Connecticut citizens may be forgiven their confusion after hearing the latest state employment report. A record number of jobs were created at the same time that the unemployment rate increased and the number of residents employed declined.
Democrats, in absolute control in Hartford, trumpeted the jobs number. Critics highlighted the unemployment rate and the decline in resident employment.
It's a parlor game for statisticians and politicians, a game that obscures the real issue which is private sector employment. Private jobs haven't seen any real growth in Connecticut since Ronald Reagan was president.
Private sector jobs are the ones that matter, because they generate real economic activity. More private jobs are always a good thing. More government jobs constitute excess beyond a certain point. We can debate where that point is, but not that the point exists.
Moreover, private sector jobs generate tax revenue, while government employee compensation is the biggest category of government expense. Yes, government workers pay taxes, but their after-tax compensation is still the biggest category of state and local government spending. Given Connecticut's dismal fiscal condition, this dichotomy is very relevant.
Unfortunately, since December 1990, Connecticut has registered the nation's worst private jobs performance, growing at a scant 2.3 percentage rate - just 39,000 jobs in almost a quarter century. Second-worst Rhode Island grew at twice the rate. Nationally, private sector jobs grew 25.6 percent, creating about 23 million new positions.
Note that the Great Recession hit most states harder than Connecticut, so the recession is not the cause of Connecticut's poor 23-year performance.
Are there any signs of better days ahead?
Here are Connecticut's latest employment numbers. Non-farm employment grew by less than 2,000 jobs per month in the first half of the year, but surged by an eye-popping 11,500 jobs in July. The July gain included, unfortunately, an outsized proportion of government jobs (4,200).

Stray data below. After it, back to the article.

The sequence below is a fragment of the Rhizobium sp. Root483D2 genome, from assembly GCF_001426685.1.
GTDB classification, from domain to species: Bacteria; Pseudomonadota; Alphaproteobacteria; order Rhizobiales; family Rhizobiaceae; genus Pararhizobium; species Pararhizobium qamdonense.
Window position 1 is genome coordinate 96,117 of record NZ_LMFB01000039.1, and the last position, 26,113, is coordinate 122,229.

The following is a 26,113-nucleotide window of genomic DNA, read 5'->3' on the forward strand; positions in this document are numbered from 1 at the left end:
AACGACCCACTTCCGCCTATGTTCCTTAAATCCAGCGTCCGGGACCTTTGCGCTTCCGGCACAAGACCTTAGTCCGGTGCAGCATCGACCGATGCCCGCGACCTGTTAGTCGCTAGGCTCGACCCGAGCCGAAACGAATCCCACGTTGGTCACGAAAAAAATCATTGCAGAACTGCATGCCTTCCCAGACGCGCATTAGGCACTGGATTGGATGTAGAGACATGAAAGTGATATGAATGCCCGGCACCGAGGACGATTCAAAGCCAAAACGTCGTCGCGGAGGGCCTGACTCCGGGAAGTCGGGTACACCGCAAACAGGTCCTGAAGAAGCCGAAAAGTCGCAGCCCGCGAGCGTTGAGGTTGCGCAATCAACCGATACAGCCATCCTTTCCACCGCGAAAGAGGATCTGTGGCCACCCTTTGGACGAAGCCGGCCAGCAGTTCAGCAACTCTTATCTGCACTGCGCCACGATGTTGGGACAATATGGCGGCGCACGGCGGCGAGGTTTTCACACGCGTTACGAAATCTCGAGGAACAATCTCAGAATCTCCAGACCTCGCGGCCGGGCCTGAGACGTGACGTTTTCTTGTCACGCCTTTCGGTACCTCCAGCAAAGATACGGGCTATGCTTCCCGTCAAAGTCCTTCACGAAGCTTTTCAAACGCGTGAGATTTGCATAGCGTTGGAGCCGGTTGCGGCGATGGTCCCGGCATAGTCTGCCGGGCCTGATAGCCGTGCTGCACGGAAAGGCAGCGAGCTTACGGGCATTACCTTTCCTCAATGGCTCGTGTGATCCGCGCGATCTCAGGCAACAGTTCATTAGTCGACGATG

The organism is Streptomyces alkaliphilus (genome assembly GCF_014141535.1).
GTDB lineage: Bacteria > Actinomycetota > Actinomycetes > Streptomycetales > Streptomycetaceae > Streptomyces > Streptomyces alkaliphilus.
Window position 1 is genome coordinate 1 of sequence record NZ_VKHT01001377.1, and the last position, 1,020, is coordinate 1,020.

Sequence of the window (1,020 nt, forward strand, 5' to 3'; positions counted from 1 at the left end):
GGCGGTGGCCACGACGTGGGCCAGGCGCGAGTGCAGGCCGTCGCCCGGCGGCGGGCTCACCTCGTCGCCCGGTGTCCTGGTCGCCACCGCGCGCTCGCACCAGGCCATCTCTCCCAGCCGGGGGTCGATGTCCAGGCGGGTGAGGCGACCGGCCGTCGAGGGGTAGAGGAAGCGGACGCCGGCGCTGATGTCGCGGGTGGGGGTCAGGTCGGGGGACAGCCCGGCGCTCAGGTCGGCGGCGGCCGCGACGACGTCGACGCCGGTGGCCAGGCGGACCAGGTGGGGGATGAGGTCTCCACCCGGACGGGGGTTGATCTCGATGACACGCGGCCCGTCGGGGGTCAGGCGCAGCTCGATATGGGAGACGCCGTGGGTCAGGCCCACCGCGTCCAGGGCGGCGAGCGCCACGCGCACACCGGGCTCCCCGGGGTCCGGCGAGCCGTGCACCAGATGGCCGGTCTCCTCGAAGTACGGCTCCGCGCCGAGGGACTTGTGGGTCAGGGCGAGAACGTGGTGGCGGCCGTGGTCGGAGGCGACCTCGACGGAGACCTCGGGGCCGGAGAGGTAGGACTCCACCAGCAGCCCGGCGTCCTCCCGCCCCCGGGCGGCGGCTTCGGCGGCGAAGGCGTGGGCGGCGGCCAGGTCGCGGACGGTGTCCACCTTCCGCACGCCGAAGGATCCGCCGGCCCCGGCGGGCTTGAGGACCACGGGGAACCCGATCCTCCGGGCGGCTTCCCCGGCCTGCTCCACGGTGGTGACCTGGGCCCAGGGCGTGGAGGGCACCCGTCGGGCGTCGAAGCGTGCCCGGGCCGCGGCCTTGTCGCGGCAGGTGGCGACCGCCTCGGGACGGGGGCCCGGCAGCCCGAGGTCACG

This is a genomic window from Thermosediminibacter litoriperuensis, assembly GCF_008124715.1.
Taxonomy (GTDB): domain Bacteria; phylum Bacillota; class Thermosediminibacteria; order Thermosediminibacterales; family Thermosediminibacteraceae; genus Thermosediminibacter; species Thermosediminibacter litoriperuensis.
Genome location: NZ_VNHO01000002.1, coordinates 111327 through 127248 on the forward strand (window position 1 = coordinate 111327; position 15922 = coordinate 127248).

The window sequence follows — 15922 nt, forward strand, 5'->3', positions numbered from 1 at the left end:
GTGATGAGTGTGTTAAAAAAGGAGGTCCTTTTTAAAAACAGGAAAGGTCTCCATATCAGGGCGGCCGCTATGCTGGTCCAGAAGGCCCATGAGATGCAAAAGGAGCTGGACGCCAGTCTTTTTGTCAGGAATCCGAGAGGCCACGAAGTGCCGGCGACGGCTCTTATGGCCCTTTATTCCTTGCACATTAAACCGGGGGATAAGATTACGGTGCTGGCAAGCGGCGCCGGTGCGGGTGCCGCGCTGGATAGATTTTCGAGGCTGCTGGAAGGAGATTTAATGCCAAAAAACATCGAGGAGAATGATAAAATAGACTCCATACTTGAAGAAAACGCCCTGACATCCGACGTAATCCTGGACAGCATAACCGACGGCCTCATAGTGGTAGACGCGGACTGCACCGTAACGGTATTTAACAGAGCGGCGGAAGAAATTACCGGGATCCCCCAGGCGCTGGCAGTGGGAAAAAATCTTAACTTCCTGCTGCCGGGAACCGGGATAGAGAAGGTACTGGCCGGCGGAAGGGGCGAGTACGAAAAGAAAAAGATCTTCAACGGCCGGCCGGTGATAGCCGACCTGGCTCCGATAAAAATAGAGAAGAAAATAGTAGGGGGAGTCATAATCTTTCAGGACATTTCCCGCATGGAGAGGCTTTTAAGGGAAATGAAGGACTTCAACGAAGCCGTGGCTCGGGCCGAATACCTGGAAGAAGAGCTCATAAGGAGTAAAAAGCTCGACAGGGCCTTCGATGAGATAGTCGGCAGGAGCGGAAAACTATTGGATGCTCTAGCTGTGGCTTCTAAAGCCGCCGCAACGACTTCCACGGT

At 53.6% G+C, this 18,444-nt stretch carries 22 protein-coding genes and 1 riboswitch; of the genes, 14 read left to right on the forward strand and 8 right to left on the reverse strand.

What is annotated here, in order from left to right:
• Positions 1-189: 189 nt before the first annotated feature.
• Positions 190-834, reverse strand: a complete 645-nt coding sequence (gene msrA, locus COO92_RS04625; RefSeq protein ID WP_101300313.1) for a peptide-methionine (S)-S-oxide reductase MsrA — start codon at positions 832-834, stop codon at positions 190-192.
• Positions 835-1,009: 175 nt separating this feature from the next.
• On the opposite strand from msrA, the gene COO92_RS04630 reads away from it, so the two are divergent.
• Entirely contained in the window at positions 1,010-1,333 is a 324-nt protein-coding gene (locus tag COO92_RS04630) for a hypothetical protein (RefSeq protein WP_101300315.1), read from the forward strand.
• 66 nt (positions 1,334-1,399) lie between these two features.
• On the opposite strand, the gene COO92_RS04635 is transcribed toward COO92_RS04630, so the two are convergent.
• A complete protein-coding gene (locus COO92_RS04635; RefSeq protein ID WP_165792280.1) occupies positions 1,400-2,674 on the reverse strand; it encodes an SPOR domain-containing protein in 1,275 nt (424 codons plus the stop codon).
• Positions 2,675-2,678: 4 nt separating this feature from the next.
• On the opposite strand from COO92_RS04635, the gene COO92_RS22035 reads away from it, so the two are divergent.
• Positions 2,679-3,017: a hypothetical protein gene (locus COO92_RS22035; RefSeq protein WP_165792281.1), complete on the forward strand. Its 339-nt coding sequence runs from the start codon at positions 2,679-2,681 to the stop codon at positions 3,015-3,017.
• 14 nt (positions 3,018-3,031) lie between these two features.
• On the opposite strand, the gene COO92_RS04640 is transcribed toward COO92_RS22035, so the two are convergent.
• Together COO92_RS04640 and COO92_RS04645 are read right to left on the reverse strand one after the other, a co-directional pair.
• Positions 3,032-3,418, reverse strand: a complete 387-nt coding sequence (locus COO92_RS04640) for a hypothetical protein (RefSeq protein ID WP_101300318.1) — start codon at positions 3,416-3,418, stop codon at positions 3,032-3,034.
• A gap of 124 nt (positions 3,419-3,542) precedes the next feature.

Moreover, the July number is seasonally-adjusted and that made a huge difference: the actual number (not seasonally-adjusted) of non-farm jobs declined by 12,100. The non-adjusted number of private sector jobs increased, but only by 900 jobs. Such a slight gain doesn't signify a reversal of the state's long-term stagnation.
All of these numbers are drawn from the Current Employment Statistics collected from 145,000 employers nationwide (557,000 worksites), including about 4,000 Connecticut employers, in a monthly survey conducted by the U.S. Bureau of Labor in coordination with state departments of labor.
Another survey, the "Household Survey" conducted by the U.S. Census Bureau, covers about 60,000 homes (an estimated 1,200 in Connecticut). It delivered the bad news, the increase in the unemployment rate and the decline in the number of Connecticut residents employed. The unemployment rate ticked up 0.1 to 8.1 percent, while the national rate ticked down to 7.4 percent, widening the gap by which our state lags behind.
Occasionally, in counterintuitive fashion, the unemployment rate worsens despite an increase in jobs. As the job market improves, previously discouraged workers recommence job searches, i.e. re-enter the labor force. They are added both to the numerator (the unemployed) and to the denominator (work force) of the unemployment rate calculation, which increases the percentage rate.
Other anomalies in labor market statistics are not natural or logical. They are methodological. They originate from the use of two very different surveys, the "Household Survey," or "Current Population Survey" (CPS), and the "Current Employment Statistics" survey (CES). Here are the major differences. The CPS includes self-employed individuals, the CES does not. People with two payroll jobs are counted once in the CPS, but twice in the CES. Connecticut residents who work out-of-state show up in Connecticut's CPS numbers, but not its CES tally - note that the reverse also occurs with out-of-staters working in Connecticut.
Sorting out the many cross-currents amongst the various survey numbers is a frustrating exercise even for professional labor economists. So citizens should choose one measure to gauge progress. That number should be private sector jobs, not "non-farm" jobs or other measures.
Moreover, citizens should ignore month-to-month gyrations since seasonal factors can cause dramatic spikes. And, finally, citizens should ignore politicians trying to score points on the basis of one-month statistical flukes - in either direction.